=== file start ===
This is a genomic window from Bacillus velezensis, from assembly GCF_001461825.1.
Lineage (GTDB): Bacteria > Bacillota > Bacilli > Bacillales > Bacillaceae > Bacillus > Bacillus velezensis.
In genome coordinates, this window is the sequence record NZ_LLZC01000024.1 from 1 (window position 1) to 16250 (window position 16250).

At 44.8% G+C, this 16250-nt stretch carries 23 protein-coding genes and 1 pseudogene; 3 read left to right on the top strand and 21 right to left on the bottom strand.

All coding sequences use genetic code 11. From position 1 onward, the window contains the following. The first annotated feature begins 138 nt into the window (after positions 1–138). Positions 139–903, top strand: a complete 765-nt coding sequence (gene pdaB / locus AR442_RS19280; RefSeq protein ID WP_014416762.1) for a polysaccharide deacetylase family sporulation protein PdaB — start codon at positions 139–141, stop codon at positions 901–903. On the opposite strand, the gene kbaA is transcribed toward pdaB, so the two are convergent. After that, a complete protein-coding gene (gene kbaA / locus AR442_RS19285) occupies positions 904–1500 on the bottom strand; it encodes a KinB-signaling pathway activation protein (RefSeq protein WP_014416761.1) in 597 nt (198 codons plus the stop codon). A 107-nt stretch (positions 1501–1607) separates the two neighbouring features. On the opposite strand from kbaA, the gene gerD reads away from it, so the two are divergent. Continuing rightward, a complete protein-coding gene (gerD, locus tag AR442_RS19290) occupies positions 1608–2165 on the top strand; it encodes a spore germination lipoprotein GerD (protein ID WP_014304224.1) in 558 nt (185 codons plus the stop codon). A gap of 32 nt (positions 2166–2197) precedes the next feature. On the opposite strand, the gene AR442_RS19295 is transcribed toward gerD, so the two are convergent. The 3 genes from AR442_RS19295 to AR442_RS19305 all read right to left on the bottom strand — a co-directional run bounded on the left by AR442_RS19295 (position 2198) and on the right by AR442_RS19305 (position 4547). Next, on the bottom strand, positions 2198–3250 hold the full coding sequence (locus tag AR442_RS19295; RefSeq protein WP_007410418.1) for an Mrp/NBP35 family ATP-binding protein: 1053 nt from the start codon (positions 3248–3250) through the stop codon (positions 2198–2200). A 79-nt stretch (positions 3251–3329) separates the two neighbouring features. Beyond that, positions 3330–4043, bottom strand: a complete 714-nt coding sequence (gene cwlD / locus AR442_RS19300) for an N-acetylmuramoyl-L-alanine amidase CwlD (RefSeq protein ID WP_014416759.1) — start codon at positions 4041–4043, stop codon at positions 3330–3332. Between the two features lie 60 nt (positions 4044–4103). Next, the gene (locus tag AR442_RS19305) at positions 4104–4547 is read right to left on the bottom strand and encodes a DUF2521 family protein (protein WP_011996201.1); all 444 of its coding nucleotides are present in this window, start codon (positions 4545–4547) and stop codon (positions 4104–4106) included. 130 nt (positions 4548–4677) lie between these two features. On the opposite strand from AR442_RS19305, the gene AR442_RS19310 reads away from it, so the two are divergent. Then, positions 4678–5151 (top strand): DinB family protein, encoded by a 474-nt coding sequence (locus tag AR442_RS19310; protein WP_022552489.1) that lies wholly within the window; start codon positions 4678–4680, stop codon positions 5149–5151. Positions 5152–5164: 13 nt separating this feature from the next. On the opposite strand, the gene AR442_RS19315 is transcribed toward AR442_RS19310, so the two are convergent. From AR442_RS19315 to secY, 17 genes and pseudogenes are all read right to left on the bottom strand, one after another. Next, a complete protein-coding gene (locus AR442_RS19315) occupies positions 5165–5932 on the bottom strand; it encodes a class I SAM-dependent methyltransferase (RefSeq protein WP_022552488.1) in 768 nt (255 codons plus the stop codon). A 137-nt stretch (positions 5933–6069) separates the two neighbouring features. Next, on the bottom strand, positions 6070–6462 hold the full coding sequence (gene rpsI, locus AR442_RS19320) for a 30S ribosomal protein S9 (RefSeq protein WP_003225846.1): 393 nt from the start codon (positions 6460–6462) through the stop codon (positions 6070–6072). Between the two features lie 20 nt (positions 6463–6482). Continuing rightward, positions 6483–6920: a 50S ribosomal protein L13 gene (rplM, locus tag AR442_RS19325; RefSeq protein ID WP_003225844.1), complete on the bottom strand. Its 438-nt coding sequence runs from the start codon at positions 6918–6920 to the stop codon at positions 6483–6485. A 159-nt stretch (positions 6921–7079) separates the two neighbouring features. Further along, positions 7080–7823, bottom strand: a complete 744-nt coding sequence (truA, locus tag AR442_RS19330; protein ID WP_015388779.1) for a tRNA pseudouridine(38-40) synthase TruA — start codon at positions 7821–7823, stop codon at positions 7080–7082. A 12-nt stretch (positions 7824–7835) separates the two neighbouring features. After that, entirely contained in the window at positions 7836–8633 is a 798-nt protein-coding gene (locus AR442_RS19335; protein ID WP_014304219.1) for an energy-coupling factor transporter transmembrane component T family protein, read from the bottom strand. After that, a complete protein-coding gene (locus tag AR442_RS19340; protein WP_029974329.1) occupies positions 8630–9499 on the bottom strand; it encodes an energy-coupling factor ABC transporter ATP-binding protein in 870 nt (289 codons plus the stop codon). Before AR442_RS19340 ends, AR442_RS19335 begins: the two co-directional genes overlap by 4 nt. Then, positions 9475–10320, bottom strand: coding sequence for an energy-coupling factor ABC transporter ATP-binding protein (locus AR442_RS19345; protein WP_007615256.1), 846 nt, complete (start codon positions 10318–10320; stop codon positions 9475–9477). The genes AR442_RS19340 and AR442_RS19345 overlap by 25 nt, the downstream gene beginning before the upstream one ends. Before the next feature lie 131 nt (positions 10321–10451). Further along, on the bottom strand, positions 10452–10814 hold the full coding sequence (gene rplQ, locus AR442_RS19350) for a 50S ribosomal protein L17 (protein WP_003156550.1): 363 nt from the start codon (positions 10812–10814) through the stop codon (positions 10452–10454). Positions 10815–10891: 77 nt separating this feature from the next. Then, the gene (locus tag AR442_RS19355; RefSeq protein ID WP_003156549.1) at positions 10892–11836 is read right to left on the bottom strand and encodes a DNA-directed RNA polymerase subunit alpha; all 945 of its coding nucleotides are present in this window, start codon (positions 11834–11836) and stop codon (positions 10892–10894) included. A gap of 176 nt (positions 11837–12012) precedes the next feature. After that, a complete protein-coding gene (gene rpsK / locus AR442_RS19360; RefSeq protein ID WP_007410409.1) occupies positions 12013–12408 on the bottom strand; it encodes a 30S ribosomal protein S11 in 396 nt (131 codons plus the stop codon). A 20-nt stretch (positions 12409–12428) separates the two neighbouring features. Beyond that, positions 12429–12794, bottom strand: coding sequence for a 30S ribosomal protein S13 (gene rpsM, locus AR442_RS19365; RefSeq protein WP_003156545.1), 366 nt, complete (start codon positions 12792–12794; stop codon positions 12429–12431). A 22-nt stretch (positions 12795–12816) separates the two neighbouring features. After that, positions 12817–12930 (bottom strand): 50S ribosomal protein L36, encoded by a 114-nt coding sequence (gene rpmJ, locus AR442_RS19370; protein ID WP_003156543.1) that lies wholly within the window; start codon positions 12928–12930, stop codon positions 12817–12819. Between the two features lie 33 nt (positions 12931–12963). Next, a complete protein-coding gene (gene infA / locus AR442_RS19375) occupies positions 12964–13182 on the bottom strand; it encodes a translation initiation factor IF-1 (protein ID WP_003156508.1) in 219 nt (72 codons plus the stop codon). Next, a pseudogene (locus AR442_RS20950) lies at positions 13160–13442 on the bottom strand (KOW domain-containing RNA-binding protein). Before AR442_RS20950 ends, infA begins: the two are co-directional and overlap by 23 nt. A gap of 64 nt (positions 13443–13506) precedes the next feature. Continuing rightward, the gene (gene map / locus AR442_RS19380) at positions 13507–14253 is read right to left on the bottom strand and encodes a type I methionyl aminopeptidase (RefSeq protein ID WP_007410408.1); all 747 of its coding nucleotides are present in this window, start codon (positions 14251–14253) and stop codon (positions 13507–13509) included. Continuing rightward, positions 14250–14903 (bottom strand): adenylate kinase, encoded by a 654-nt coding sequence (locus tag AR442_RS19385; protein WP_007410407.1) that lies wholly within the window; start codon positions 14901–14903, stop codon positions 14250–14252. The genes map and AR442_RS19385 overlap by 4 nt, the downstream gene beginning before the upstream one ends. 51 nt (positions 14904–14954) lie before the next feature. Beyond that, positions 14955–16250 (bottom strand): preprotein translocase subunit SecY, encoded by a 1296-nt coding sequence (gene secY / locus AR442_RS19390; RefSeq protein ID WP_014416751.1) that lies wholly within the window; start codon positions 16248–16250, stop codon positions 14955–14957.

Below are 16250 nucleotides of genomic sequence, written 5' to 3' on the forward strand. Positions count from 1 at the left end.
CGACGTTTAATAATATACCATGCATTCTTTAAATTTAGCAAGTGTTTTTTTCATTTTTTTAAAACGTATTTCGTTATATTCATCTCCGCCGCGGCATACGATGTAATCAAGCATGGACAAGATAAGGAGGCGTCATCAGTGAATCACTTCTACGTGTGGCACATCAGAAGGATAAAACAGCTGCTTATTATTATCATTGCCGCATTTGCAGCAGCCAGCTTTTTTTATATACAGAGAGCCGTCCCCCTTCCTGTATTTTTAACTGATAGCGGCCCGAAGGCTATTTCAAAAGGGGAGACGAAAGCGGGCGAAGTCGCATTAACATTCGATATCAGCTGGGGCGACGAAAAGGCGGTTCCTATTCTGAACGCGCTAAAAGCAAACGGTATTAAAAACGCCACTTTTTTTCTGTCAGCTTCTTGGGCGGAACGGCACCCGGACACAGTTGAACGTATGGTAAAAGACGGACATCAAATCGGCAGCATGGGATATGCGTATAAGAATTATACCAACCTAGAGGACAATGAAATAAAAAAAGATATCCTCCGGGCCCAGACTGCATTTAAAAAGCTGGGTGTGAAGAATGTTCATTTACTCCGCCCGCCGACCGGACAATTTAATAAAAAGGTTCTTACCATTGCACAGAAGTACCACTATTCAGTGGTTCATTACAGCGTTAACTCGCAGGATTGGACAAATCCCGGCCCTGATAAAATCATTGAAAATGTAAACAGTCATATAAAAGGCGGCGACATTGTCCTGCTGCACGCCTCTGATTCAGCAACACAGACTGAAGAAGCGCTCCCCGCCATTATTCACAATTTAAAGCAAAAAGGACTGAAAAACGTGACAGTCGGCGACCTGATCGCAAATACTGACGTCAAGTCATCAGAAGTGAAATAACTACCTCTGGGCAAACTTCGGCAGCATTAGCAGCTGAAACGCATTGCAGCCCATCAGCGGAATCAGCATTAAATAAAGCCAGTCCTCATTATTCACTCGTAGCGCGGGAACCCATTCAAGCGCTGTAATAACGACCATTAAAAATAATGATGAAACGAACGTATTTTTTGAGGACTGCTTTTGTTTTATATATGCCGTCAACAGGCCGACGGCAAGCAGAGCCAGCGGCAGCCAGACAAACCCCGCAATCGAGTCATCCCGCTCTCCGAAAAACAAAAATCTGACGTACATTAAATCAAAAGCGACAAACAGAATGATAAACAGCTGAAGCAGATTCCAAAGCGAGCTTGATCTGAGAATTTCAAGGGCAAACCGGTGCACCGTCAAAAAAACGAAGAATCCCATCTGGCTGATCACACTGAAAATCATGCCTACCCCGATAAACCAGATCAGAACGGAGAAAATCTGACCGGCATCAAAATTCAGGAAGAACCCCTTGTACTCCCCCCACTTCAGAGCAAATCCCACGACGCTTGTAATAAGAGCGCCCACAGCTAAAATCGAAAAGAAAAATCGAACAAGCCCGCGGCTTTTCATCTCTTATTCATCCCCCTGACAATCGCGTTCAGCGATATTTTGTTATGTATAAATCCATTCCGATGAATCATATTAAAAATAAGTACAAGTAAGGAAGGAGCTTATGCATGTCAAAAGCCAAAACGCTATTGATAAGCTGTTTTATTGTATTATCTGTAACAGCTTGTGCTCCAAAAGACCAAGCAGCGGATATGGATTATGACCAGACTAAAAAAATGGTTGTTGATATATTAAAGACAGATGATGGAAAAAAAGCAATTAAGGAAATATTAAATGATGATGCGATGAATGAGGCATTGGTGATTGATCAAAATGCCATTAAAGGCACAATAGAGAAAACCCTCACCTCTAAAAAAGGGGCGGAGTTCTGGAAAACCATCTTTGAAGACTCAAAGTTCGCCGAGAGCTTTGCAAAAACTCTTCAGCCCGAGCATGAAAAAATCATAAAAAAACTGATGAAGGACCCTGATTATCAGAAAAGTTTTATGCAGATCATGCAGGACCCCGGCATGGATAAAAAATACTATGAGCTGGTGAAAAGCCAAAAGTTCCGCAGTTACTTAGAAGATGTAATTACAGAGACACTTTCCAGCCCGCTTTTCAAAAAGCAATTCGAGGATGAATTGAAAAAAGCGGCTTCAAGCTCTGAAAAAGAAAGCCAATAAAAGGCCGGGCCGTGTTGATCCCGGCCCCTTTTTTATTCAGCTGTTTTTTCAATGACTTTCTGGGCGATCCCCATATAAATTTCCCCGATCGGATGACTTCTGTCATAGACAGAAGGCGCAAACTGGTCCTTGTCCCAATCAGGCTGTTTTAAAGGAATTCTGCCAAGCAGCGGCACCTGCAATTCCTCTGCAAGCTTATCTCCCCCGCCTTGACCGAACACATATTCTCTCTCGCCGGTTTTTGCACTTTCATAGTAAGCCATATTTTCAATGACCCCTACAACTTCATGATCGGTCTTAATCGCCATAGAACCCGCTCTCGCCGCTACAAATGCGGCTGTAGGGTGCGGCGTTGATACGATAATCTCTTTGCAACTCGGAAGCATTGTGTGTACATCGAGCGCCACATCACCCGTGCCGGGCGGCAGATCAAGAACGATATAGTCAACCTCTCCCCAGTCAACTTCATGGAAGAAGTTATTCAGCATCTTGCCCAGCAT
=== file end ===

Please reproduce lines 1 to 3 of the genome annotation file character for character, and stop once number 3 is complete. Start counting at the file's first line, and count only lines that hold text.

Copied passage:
This is a genomic window from Bacillus velezensis, from assembly GCF_001461825.1.
Lineage (GTDB): Bacteria > Bacillota > Bacilli > Bacillales > Bacillaceae > Bacillus > Bacillus velezensis.
In genome coordinates, this window is the sequence record NZ_LLZC01000024.1 from 1 (window position 1) to 16250 (window position 16250).